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Home WHAT’S NEW Reflections Reflections over Morning Coffee

Reflections over Morning Coffee

Pat HaggertyReflections over Morning Coffee
Spiritual site in a noisy world…

By Pat Haggerty



REFLECTION - A MOTHER'S GIFTS AND ST. TERESA OF CALCUTTA PDF Print E-mail

Pat HaggertyBy Pat Haggerty

My Mom passed away a little over a year ago.  I miss her just as much now as then---perhaps even more.  I have been wondering why that is so.  I think it is because, over time, I have been able to dwell on the precious gifts she left me and my family.  I always knew she had these gifts, but I should have told her how much they were valued.  I think she knows!

She had a tremendous faith in God and she exemplified that through all of her interactions.  She didn’t speak ill of others, and she always tried to bring out the best in people.  We used to joke that she could talk to anyone whether she had known them for fifty years or had just met them.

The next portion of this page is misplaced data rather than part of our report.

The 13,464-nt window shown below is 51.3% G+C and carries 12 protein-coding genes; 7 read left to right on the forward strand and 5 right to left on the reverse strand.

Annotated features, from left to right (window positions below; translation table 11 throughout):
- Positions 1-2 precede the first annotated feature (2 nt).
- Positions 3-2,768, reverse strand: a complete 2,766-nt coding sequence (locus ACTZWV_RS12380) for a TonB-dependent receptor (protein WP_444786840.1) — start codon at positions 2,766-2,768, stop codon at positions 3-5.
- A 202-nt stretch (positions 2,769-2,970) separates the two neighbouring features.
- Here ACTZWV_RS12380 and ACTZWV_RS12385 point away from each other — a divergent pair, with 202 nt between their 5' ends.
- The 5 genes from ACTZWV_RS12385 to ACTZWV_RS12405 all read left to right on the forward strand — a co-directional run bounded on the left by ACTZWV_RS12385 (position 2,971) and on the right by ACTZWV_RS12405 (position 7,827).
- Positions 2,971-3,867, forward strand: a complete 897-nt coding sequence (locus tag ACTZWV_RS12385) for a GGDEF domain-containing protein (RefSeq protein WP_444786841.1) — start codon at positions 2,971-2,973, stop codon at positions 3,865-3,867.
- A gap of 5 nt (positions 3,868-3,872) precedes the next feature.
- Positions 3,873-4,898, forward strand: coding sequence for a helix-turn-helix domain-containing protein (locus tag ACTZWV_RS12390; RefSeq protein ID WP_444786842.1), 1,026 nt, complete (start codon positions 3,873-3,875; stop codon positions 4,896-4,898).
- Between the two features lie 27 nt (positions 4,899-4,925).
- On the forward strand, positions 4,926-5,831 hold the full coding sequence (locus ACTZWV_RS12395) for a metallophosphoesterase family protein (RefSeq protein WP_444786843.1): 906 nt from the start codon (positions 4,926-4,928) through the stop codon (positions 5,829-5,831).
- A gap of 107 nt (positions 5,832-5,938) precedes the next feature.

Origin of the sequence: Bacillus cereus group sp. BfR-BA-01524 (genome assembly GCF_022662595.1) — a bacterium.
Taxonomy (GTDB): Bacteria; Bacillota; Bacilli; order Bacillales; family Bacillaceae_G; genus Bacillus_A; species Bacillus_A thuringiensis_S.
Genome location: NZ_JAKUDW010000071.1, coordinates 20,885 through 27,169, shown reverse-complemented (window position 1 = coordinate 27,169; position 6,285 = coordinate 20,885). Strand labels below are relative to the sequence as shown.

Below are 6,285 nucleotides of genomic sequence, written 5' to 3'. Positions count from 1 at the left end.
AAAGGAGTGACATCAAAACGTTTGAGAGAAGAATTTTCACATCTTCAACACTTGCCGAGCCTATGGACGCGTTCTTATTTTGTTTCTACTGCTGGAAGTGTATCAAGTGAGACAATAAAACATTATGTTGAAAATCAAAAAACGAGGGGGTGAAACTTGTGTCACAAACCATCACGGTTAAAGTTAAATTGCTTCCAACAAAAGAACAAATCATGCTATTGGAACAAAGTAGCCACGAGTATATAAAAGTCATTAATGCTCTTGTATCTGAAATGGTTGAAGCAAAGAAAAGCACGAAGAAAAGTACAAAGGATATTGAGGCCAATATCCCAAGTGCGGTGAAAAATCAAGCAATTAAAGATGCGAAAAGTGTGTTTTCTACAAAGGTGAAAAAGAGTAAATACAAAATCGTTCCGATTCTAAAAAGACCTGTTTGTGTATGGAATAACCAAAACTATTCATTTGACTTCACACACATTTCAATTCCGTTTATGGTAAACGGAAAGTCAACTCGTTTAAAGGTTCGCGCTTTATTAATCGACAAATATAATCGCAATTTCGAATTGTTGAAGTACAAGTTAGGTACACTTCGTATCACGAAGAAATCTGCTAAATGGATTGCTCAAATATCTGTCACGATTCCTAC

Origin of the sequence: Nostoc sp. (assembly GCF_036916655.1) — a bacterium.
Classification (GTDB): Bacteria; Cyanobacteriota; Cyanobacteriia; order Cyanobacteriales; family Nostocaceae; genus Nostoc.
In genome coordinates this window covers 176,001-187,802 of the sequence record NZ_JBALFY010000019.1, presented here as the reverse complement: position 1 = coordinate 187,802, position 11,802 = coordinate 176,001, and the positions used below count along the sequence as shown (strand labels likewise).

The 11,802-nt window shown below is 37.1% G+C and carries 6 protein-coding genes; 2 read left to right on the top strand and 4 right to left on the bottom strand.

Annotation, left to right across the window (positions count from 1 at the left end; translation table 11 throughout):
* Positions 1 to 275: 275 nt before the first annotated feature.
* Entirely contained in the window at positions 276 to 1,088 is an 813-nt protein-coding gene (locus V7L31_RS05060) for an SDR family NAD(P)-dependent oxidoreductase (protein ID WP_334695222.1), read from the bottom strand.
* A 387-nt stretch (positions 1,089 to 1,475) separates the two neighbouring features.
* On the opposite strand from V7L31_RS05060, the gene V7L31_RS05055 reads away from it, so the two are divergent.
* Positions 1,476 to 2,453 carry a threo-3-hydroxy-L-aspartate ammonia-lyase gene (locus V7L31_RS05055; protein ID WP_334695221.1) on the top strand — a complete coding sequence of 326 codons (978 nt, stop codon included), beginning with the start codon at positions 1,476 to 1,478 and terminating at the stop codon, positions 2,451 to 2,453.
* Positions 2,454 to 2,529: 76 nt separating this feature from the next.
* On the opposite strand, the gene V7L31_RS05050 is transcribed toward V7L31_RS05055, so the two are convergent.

My Mother was in the habit of writing notes, and I mean copious notes!  My sisters and I were amazed at finding numerous journals and diaries throughout her house.  We also found hundreds of notes tucked into books she had read.  They were either synopses of things she had just read or quotes from the text.  She also kept lists of things to do, ways to organize her life, and books she wanted to read.

Last Updated on Tuesday, 27 September 2016 22:38
 
REFLECTION: WHERE DO WE FIND GOD? PDF Print E-mail

_By Pat Haggerty

As young children we learn that God is everywhere. In fact, my little catechism from my French elementary school posed the question:  Où est Dieu?  The answer:  Il est partout. (Where is God?/He is everywhere).

We were told  that we could find God in ourselves, in others, in the world around us, in church, and particularly in the Eucharist.  This is such a magnanimous concept, yet, one we believe in and attest to.